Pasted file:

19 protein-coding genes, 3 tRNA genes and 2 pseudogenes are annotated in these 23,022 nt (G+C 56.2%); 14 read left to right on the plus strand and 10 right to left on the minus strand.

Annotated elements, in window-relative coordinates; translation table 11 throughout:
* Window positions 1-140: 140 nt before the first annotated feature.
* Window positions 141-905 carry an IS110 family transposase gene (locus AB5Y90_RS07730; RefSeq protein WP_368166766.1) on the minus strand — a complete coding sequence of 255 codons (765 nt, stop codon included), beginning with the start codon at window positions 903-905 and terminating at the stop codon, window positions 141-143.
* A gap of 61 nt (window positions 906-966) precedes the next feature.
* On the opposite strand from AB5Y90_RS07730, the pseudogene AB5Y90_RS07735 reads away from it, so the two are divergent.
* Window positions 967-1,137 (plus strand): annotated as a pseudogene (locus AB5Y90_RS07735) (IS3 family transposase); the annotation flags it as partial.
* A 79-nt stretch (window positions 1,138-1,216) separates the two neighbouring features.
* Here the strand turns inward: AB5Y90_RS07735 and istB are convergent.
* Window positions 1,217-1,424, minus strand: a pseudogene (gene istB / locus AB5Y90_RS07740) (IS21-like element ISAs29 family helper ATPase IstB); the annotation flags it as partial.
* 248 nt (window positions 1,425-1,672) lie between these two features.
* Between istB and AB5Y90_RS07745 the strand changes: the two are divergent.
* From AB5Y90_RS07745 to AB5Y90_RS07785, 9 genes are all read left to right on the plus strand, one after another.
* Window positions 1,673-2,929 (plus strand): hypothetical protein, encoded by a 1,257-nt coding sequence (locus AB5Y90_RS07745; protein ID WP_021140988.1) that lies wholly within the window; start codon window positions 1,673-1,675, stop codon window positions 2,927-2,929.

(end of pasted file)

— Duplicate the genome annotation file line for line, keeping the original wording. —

19 protein-coding genes, 3 tRNA genes and 2 pseudogenes are annotated in these 23,022 nt (G+C 56.2%); 14 read left to right on the plus strand and 10 right to left on the minus strand.

Annotated elements, in window-relative coordinates; translation table 11 throughout:
* Window positions 1-140: 140 nt before the first annotated feature.
* Window positions 141-905 carry an IS110 family transposase gene (locus AB5Y90_RS07730; RefSeq protein WP_368166766.1) on the minus strand — a complete coding sequence of 255 codons (765 nt, stop codon included), beginning with the start codon at window positions 903-905 and terminating at the stop codon, window positions 141-143.
* A gap of 61 nt (window positions 906-966) precedes the next feature.
* On the opposite strand from AB5Y90_RS07730, the pseudogene AB5Y90_RS07735 reads away from it, so the two are divergent.
* Window positions 967-1,137 (plus strand): annotated as a pseudogene (locus AB5Y90_RS07735) (IS3 family transposase); the annotation flags it as partial.
* A 79-nt stretch (window positions 1,138-1,216) separates the two neighbouring features.
* Here the strand turns inward: AB5Y90_RS07735 and istB are convergent.
* Window positions 1,217-1,424, minus strand: a pseudogene (gene istB / locus AB5Y90_RS07740) (IS21-like element ISAs29 family helper ATPase IstB); the annotation flags it as partial.
* 248 nt (window positions 1,425-1,672) lie between these two features.
* Between istB and AB5Y90_RS07745 the strand changes: the two are divergent.
* From AB5Y90_RS07745 to AB5Y90_RS07785, 9 genes are all read left to right on the plus strand, one after another.
* Window positions 1,673-2,929 (plus strand): hypothetical protein, encoded by a 1,257-nt coding sequence (locus AB5Y90_RS07745; protein ID WP_021140988.1) that lies wholly within the window; start codon window positions 1,673-1,675, stop codon window positions 2,927-2,929.